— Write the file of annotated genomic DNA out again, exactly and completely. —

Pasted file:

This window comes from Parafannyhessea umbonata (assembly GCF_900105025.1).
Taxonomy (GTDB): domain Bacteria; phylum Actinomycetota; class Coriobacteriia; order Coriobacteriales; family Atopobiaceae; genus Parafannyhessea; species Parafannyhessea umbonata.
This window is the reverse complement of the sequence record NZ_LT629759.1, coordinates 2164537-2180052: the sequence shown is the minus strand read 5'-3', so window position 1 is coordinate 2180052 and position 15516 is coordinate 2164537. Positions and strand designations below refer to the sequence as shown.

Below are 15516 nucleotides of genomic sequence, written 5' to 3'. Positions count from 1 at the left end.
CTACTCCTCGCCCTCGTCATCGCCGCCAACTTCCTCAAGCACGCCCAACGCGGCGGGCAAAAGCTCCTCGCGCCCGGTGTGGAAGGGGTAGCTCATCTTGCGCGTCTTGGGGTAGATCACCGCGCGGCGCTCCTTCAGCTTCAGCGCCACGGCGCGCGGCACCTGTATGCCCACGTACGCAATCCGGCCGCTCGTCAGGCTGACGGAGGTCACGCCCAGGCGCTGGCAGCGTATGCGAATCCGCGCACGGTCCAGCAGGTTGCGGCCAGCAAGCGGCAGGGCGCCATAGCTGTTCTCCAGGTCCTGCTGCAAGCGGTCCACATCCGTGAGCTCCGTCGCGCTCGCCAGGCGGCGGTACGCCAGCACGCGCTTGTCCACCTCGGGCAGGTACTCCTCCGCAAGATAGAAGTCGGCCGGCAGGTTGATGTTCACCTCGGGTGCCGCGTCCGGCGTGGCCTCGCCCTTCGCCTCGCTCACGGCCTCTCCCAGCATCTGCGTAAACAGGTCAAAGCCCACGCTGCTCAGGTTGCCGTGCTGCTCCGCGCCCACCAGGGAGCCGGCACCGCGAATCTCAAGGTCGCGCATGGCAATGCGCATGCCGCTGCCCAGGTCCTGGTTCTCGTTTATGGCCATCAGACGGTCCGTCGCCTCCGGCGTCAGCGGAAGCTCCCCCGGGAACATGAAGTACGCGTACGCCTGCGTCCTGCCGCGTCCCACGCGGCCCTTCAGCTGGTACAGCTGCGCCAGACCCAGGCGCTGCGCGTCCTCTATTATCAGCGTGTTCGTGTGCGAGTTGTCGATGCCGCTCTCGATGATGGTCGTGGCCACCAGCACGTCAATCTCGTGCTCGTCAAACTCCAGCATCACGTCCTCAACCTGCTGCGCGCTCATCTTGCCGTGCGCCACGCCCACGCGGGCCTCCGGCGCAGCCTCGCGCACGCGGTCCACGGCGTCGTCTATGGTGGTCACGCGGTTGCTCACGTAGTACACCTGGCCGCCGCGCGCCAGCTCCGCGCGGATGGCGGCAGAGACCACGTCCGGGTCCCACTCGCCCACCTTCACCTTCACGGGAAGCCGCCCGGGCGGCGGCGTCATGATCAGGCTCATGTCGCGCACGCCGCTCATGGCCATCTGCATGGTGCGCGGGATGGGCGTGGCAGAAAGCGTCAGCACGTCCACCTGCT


This window comes from Parafannyhessea umbonata (assembly GCF_900105025.1).
Taxonomy (GTDB): domain Bacteria; phylum Actinomycetota; class Coriobacteriia; order Coriobacteriales; family Atopobiaceae; genus Parafannyhessea; species Parafannyhessea umbonata.
This window is the reverse complement of the sequence record NZ_LT629759.1, coordinates 2164537-2180052: the sequence shown is the minus strand read 5'-3', so window position 1 is coordinate 2180052 and position 15516 is coordinate 2164537. Positions and strand designations below refer to the sequence as shown.

Below are 15516 nucleotides of genomic sequence, written 5' to 3'. Positions count from 1 at the left end.
CTACTCCTCGCCCTCGTCATCGCCGCCAACTTCCTCAAGCACGCCCAACGCGGCGGGCAAAAGCTCCTCGCGCCCGGTGTGGAAGGGGTAGCTCATCTTGCGCGTCTTGGGGTAGATCACCGCGCGGCGCTCCTTCAGCTTCAGCGCCACGGCGCGCGGCACCTGTATGCCCACGTACGCAATCCGGCCGCTCGTCAGGCTGACGGAGGTCACGCCCAGGCGCTGGCAGCGTATGCGAATCCGCGCACGGTCCAGCAGGTTGCGGCCAGCAAGCGGCAGGGCGCCATAGCTGTTCTCCAGGTCCTGCTGCAAGCGGTCCACATCCGTGAGCTCCGTCGCGCTCGCCAGGCGGCGGTACGCCAGCACGCGCTTGTCCACCTCGGGCAGGTACTCCTCCGCAAGATAGAAGTCGGCCGGCAGGTTGATGTTCACCTCGGGTGCCGCGTCCGGCGTGGCCTCGCCCTTCGCCTCGCTCACGGCCTCTCCCAGCATCTGCGTAAACAGGTCAAAGCCCACGCTGCTCAGGTTGCCGTGCTGCTCCGCGCCCACCAGGGAGCCGGCACCGCGAATCTCAAGGTCGCGCATGGCAATGCGCATGCCGCTGCCCAGGTCCTGGTTCTCGTTTATGGCCATCAGACGGTCCGTCGCCTCCGGCGTCAGCGGAAGCTCCCCCGGGAACATGAAGTACGCGTACGCCTGCGTCCTGCCGCGTCCCACGCGGCCCTTCAGCTGGTACAGCTGCGCCAGACCCAGGCGCTGCGCGTCCTCTATTATCAGCGTGTTCGTGTGCGAGTTGTCGATGCCGCTCTCGATGATGGTCGTGGCCACCAGCACGTCAATCTCGTGCTCGTCAAACTCCAGCATCACGTCCTCAACCTGCTGCGCGCTCATCTTGCCGTGCGCCACGCCCACGCGGGCCTCCGGCGCAGCCTCGCGCACGCGGTCCACGGCGTCGTCTATGGTGGTCACGCGGTTGCTCACGTAGTACACCTGGCCGCCGCGCGCCAGCTCCGCGCGGATGGCGGCAGAGACCACGTCCGGGTCCCACTCGCCCACCTTCACCTTCACGGGAAGCCGCCCGGGCGGCGGCGTCATGATCAGGCTCATGTCGCGCACGCCGCTCATGGCCATCTGCATGGTGCGCGGGATGGGCGTGGCAGAAAGCGTCAGCACGTCCACCTGCT